The silly Sugar Bowl cover-up, rude Gator fans

Bobby Curran
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Friday - May 30, 2008
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The recent controversy the University of Hawaii has faced regarding the release of the official travel party to the Sugar Bowl should provide an opportunity to avoid this kind of situation in the future.

A lot of it is mindset. People expect UH to conduct its business in the open, and as a state agency it should aim to fulfill this expectation as completely and quickly as possible. The UH may have to take a hit from some for its travel policy, on who was invited and who was left at home. You will never get everybody to agree with whatever is decided. It is apparent that both the size of the travel party and the dollars spent were well within the boundaries of what other universities do when invited to the bigger bowls.

But why all the secrecy? We keep hearing it was because of the advice of UH’s legal counsel. Easily fixed. Fire the counsel and hire representation that understands the need for transparency. Since Watergate, we have seen that the larger troubles stem not from an initial infraction but from attempts to obfuscate after the fact.

The university needs the good will and trust of the community. They can engender that by being forthright. UH did nothing wrong except to create the perception that there was impropriety. Even when the list was provided last week, it was filled with redactions. A complete list of who was on those planes should have been released the first week of January, and all this would have been a non-story. Hopefully Chancellor Virginia Hinshaw and Athletics Director Jim Donovan will have learned a valuable lesson from this fiasco and instruct people in their charge to act as if every decision they make will be subject to the light of day. That’s the public part of public institution.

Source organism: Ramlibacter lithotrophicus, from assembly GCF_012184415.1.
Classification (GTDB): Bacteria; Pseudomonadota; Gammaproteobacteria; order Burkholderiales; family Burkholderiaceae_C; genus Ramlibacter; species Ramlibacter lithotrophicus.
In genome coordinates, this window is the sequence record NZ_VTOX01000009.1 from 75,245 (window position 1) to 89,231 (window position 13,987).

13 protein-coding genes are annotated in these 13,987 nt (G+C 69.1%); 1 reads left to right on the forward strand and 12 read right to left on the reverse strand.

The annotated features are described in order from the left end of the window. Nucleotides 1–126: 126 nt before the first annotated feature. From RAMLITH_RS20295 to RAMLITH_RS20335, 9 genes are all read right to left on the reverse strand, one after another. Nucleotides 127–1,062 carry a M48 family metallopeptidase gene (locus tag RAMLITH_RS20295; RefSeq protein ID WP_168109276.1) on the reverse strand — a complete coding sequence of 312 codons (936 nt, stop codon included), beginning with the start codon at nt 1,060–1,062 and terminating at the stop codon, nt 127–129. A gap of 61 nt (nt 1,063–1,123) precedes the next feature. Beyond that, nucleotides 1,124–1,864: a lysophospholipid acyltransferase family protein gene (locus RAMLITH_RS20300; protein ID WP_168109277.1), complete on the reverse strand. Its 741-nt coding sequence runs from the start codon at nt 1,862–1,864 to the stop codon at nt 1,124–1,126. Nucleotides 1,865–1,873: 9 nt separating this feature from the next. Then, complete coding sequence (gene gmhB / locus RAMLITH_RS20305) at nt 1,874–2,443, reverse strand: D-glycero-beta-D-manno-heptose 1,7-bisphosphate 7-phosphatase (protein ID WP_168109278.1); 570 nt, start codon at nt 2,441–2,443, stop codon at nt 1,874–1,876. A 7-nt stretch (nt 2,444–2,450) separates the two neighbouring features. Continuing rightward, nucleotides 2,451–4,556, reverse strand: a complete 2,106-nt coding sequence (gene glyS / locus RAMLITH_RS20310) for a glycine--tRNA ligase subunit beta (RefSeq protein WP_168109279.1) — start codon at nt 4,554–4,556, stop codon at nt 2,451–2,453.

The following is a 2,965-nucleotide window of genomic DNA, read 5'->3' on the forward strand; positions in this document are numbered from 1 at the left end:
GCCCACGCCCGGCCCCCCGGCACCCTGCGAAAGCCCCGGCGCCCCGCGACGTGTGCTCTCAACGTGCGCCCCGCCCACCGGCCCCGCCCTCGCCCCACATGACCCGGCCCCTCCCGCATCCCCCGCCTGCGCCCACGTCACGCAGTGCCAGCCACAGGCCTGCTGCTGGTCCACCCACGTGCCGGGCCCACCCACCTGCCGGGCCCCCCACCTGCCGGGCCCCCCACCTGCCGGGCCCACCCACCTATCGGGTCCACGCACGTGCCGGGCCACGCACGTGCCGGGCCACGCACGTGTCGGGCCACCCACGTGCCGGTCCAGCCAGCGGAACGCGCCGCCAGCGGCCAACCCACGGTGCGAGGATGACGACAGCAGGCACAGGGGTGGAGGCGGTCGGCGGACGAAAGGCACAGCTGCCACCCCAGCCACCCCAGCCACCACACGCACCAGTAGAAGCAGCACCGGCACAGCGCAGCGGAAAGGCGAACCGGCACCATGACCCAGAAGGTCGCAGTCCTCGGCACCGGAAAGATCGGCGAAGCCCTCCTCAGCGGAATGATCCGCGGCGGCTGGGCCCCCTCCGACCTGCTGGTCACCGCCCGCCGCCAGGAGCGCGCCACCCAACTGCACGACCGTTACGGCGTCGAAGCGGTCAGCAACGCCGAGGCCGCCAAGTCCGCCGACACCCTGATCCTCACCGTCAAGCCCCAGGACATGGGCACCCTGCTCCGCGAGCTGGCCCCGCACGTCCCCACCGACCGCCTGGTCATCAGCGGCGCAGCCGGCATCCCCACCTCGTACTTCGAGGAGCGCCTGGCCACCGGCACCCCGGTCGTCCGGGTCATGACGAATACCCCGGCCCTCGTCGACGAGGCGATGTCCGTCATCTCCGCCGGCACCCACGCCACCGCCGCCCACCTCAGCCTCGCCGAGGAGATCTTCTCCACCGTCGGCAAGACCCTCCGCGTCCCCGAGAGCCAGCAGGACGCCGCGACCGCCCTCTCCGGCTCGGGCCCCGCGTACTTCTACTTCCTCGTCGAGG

Lately, media reports have spotlighted a number of Hawaii high school football prospects, especially Punahou linebacker Mani Teo, who was named by at least one scouting entity as the best player in the nation at his position. One report listed a handful of schools that have already offered Teo a scholarship; UH was conspicuous in its absence. I’ve consulted UH coaches and, trust me, Teo has been offered. In fact, UH has offered 10 local players scholarship offers to play for the Warriors. Head coach Greg McMackin and defensive coordinator Cal Lee will be at the schools and in the homes to the very limit allowed by the NCAA.

“It’s absolutely necessary,” says McMackin, “We want to get to know the families and we want them to know us. We take our responsibilities to these young men very seriously, and the parents need to hear that from us.”

The Warriors may not get every outstanding recruit, but it won’t be because they’ve been out-worked.

I’ve spoken to a couple of sports journalists who cover SEC football, and one area of agreement is that Florida ranks near the bottom in its treatment of visiting fans. Looks like Hawaii folks who make the trip will have to win over the Gator faithful with an extra large scoop of aloha.

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